It was most excellent discovering the questions they’ve been asking people for their 200th episode special relate to reflecting on how we’ve changed and grown over the last four years. (Nothing political. They started their podcast in November 2016.) 

We reflected on what’s changed, for better or for worse. We explored the ideas of ideal project vehicles and best possible use cases. And we discovered that even I, as a self-avowed GM hater, have a soft spot for certain kinds of Chevys. O_o

Now what?

They say when you’re going through hell—keep going. They say it takes time to turn the ship. They say “Don’t worry about a thing, because every little thing gonna be alright.” Okay, so Bob Marley said that last one. It’s true, though. Everything will be okay in the end. If it’s not okay, it’s not the end. 

I don’t know where this is going. I hardly know where I’M going most days. What I DO know is that I get by with a little help from my friends. We may not be able to hang out in person as much as we used to, but I’m confident there will come a time when we will again. We’ll probably appreciate it a lot more, too, ya know? 

Until then, we’ll continue figuring things out as we go—just like we’ve done under the hoods of so many amazing machines over the years. This is where we’ve learned some of the most important life lessons. We’ve built high performance machines. We can build high performance lives, too.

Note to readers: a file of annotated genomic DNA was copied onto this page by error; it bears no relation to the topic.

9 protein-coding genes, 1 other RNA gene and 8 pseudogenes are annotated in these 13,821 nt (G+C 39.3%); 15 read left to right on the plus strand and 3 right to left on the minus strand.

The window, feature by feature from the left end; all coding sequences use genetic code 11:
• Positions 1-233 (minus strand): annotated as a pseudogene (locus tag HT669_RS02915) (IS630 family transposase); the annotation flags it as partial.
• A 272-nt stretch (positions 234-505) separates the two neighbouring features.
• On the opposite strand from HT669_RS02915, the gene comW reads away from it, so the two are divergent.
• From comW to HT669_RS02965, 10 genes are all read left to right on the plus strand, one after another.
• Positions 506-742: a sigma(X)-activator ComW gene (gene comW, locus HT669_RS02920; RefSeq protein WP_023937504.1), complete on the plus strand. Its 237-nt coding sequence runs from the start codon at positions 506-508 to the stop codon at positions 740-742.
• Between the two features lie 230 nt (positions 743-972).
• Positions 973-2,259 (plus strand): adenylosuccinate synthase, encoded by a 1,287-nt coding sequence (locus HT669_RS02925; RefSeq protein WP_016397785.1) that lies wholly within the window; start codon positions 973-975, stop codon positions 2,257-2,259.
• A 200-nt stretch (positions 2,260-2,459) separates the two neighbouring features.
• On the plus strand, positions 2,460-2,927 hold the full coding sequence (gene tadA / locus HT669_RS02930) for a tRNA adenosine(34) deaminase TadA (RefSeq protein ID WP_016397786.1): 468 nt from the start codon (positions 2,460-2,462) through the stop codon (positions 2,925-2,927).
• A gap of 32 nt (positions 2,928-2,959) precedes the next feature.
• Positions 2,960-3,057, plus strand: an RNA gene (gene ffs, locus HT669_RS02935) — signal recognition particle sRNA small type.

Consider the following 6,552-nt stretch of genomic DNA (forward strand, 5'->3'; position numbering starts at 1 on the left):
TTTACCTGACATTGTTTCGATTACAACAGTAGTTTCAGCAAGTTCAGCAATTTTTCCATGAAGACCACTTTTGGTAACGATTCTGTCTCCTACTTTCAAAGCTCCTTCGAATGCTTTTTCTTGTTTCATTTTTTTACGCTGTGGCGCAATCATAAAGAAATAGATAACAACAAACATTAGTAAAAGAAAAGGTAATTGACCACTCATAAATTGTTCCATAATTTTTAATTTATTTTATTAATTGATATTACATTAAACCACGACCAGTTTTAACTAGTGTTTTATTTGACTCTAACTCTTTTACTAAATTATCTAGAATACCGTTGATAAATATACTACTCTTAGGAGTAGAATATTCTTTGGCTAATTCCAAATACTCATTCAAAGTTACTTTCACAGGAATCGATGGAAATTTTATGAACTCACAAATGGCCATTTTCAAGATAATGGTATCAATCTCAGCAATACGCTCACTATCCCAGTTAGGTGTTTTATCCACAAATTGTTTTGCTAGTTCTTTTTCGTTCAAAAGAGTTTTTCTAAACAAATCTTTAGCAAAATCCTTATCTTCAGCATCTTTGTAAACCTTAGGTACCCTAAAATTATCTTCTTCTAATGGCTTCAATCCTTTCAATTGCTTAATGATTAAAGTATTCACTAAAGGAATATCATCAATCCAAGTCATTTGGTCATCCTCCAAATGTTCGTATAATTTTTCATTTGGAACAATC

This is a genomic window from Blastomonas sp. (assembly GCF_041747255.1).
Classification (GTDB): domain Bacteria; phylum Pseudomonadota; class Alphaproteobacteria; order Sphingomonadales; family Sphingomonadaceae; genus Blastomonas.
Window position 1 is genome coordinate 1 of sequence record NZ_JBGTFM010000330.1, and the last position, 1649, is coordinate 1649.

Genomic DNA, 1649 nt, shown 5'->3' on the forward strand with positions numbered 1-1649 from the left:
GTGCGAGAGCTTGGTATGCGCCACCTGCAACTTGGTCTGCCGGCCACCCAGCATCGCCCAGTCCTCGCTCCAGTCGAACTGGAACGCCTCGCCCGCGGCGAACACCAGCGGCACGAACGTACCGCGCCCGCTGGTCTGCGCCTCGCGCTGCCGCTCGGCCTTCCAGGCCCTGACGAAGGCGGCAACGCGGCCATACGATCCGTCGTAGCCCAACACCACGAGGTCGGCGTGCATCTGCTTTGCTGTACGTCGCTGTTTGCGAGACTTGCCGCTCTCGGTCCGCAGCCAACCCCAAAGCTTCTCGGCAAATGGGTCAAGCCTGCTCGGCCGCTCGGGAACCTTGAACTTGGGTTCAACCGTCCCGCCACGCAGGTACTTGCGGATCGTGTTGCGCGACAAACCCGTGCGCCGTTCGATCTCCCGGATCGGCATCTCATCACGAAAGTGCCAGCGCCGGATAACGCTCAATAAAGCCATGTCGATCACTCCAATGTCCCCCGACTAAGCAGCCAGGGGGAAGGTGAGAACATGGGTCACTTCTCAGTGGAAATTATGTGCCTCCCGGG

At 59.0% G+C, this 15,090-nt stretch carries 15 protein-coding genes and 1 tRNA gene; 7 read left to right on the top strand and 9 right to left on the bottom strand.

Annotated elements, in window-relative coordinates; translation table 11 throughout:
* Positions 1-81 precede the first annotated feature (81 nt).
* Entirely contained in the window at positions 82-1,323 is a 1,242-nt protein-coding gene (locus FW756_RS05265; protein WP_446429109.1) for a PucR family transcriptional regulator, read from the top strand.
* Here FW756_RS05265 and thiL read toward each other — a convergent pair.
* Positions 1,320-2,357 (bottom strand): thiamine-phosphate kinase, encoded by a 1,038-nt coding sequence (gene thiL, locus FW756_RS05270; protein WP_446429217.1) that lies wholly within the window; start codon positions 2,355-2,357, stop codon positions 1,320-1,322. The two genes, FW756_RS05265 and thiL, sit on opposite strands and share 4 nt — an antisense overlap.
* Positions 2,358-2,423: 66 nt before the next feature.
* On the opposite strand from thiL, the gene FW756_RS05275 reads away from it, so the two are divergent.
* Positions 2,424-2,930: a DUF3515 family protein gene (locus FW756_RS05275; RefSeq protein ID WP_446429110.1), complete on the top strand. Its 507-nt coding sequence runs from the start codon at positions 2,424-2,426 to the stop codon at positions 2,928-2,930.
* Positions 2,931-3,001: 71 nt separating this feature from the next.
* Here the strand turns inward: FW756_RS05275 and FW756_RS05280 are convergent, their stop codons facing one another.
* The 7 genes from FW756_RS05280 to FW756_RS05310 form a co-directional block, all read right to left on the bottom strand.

Covid’s stripped away the thick coats of paint that used to define us. Eight months in, we’re down to bare metal. We know where the rust is. We know what’s leaking. We know we’ve come a long way. And we know we’ve still got a long way to go before we get where we wanna be. 

You got this.

Life is like a series of sliders on an equalizer. Only, instead of bass and treble frequencies, we’re all fine tuning our lives in terms of work-life balance vs. harmony, self-confidence vs. self-doubt, acceptance vs. motivation, information vs. wisdom, and fear of the future vs. regretting the past. 

As much as we’re all different, we’re all the same. We’re all just doing the best we can with what we’ve learned—just like every human being since the dawn of time. 

Here’s to gearheads united. If you’d like to feel more connected in the age of lockdown, if you’d like to feel better about life in general, try asking a fellow gearhead about their machine on social media instead of just liking it. Or make a feel-good investment in gearhead culture—and yourself—by joining us in the TGP forum.

The more we show each other we’re still out here, still playing with cars, the more we show up and help each other out—even if only with a random good word or thumbsup—the better we’ll be when we come out the other side. 

Until next time, keep going fast with class and press on regardless.

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  1. […] late nights under the big Mitsubishi, anyway. I found myself thinking about those experiences like badges of honor. They made me who I am today. It’s important that I can still crank up the burners and get shit […]